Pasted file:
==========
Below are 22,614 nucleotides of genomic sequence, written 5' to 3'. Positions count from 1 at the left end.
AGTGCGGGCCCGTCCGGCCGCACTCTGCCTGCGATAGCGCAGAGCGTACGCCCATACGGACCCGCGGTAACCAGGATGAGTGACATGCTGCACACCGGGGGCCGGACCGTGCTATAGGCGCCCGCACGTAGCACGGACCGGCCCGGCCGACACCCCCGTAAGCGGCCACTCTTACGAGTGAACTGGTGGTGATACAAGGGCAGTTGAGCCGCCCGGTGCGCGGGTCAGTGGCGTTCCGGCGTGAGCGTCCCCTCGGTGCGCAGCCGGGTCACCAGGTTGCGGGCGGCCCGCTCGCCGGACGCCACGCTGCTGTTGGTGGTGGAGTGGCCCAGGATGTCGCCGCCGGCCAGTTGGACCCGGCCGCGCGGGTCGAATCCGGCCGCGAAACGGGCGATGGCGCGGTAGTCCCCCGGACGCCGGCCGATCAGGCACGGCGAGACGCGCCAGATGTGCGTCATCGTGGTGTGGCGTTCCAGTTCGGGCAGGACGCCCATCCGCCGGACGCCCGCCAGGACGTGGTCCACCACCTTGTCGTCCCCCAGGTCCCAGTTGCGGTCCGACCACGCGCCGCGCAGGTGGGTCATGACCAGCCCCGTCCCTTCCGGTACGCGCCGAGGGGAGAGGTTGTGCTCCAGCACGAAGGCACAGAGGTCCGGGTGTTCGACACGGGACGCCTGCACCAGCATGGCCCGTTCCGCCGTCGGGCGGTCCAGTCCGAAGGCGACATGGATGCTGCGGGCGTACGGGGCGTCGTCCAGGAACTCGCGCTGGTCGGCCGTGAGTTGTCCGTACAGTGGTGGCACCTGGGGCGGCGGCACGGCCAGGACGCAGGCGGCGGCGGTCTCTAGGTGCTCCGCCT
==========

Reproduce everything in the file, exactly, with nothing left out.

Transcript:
Below are 22,614 nucleotides of genomic sequence, written 5' to 3'. Positions count from 1 at the left end.
AGTGCGGGCCCGTCCGGCCGCACTCTGCCTGCGATAGCGCAGAGCGTACGCCCATACGGACCCGCGGTAACCAGGATGAGTGACATGCTGCACACCGGGGGCCGGACCGTGCTATAGGCGCCCGCACGTAGCACGGACCGGCCCGGCCGACACCCCCGTAAGCGGCCACTCTTACGAGTGAACTGGTGGTGATACAAGGGCAGTTGAGCCGCCCGGTGCGCGGGTCAGTGGCGTTCCGGCGTGAGCGTCCCCTCGGTGCGCAGCCGGGTCACCAGGTTGCGGGCGGCCCGCTCGCCGGACGCCACGCTGCTGTTGGTGGTGGAGTGGCCCAGGATGTCGCCGCCGGCCAGTTGGACCCGGCCGCGCGGGTCGAATCCGGCCGCGAAACGGGCGATGGCGCGGTAGTCCCCCGGACGCCGGCCGATCAGGCACGGCGAGACGCGCCAGATGTGCGTCATCGTGGTGTGGCGTTCCAGTTCGGGCAGGACGCCCATCCGCCGGACGCCCGCCAGGACGTGGTCCACCACCTTGTCGTCCCCCAGGTCCCAGTTGCGGTCCGACCACGCGCCGCGCAGGTGGGTCATGACCAGCCCCGTCCCTTCCGGTACGCGCCGAGGGGAGAGGTTGTGCTCCAGCACGAAGGCACAGAGGTCCGGGTGTTCGACACGGGACGCCTGCACCAGCATGGCCCGTTCCGCCGTCGGGCGGTCCAGTCCGAAGGCGACATGGATGCTGCGGGCGTACGGGGCGTCGTCCAGGAACTCGCGCTGGTCGGCCGTGAGTTGTCCGTACAGTGGTGGCACCTGGGGCGGCGGCACGGCCAGGACGCAGGCGGCGGCGGTCTCTAGGTGCTCCGCCT